- Beautifully designed
- Made from kitchen-grade stainless steel
- Double-walled structure keeps it cool to hold
- Insulation to keep your coffee hot for longer vs a glass French Press
- Issues with the durability of the wooden handle relative to the thickness of the body
- Comes in limited sizes
You notice the heavy-duty body’s quality initially, which you want to secure most with this brewer type. It strays away from the usual stainless steel finish, which is quite refreshing design-wise.
The dual-filter filters more grind sizes than your usual single-filter set up, so this is a pick that’s closer to the thickness of pour overs.
If you enjoy an in-between of pour over and traditional French Press coffee thickness, then this is an excellent pick to consider.
Secura’s second entry on the list is the smaller brother of our best pick for size. All other qualities are the same down to the stainless steel carafe. For this capacity, it will come down to design preference.
- Another stainless steel, dishwasher safe option
- Double wall stainless steel design keeps hot water hot, longer
- Triple-layered filtering allows it to make “cleaner tasting” French Press coffee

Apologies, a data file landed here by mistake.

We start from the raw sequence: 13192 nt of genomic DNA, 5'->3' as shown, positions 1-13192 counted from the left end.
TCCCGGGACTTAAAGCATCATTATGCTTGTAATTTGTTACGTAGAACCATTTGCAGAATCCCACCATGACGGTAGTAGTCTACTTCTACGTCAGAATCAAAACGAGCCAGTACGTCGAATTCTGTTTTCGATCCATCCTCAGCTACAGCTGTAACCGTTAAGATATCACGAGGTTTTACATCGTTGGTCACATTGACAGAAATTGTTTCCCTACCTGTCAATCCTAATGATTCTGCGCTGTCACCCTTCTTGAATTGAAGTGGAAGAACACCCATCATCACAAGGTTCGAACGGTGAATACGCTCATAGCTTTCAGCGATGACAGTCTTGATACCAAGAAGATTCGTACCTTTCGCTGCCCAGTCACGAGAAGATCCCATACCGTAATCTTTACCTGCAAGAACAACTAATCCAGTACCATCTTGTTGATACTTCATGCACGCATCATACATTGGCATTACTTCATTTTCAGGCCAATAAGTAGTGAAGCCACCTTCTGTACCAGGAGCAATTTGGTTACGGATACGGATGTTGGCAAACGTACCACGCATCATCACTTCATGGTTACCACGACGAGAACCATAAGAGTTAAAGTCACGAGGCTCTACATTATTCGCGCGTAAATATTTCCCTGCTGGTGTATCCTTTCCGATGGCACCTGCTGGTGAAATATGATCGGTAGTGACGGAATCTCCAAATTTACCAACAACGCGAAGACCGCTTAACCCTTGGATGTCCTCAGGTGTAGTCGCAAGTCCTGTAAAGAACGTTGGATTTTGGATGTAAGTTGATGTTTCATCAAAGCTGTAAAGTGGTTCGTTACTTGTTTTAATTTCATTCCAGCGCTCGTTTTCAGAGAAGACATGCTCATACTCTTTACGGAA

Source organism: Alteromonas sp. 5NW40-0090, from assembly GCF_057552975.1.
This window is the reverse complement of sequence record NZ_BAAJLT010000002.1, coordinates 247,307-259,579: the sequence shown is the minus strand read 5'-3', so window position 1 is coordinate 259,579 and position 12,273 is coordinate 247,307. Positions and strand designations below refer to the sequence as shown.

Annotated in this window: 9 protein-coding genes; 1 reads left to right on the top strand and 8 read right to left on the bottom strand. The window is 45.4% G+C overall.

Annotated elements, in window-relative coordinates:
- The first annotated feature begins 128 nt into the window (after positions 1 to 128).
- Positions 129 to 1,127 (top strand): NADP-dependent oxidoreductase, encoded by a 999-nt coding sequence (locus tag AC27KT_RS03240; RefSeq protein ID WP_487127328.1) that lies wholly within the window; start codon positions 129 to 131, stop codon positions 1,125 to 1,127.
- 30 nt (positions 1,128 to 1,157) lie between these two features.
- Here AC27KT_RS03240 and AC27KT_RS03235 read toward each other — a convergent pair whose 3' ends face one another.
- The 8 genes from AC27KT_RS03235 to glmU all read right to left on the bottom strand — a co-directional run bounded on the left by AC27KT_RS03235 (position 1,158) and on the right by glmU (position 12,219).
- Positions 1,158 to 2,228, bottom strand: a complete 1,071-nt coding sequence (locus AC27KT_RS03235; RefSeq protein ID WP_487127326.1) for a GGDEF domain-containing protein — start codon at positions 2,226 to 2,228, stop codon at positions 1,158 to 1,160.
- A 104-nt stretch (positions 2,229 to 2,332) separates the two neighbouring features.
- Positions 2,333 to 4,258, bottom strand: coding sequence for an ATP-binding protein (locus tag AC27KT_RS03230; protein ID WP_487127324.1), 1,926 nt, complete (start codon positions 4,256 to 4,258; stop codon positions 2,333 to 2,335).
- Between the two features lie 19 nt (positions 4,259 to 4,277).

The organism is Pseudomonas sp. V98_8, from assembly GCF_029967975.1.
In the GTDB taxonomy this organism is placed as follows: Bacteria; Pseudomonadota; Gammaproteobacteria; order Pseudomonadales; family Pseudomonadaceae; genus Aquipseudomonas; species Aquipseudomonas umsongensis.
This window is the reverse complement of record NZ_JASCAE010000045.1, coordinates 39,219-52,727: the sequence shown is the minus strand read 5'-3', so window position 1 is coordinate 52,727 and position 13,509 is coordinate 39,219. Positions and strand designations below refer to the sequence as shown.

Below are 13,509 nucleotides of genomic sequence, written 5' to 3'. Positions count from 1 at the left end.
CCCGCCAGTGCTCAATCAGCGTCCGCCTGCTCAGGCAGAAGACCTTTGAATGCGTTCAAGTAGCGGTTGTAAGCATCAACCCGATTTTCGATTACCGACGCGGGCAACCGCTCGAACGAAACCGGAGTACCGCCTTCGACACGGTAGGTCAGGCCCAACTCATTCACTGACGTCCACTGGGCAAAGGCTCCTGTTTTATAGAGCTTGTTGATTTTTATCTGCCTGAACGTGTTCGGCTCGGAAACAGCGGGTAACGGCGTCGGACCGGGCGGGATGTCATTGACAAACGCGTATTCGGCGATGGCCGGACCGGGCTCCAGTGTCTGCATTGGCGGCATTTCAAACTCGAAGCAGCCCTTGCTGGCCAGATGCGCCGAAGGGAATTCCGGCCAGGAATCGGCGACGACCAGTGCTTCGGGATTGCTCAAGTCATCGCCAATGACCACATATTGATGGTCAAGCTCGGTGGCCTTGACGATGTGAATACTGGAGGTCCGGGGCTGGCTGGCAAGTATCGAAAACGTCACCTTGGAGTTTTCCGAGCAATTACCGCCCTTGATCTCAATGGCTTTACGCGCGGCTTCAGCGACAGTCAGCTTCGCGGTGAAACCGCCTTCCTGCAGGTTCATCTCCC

- A “cool touch” handle allows you to move the French Press around even when your hot water is steaming
- Limited to small coffee batches (2 servings) per brew
- Some issues with the screw part of the plunger coming off
In terms of function, a triple-layered filter will make noticeably different coffee from a double-layered one. The extra filtering capacity makes your cup of coffee lighter and smoother.
So if you like light-bodied coffees, this is a good pick. If you like the heavy body that comes with single or double filter French Presses, this isn’t the best pick for you.
Veken isn’t as known as the other coffee companies on this list, but they are known for their French Press variant. Even if this model isn’t made of stainless steel, a simple feature I particularly enjoy is the measurement markings on the glass body.
- Made of heat-resistant borosilicate glass
- Comes with water level marks on the glass body to make recipes easier and replicable
- The glass body is less durable than stainless steel
- Some issues with glass quality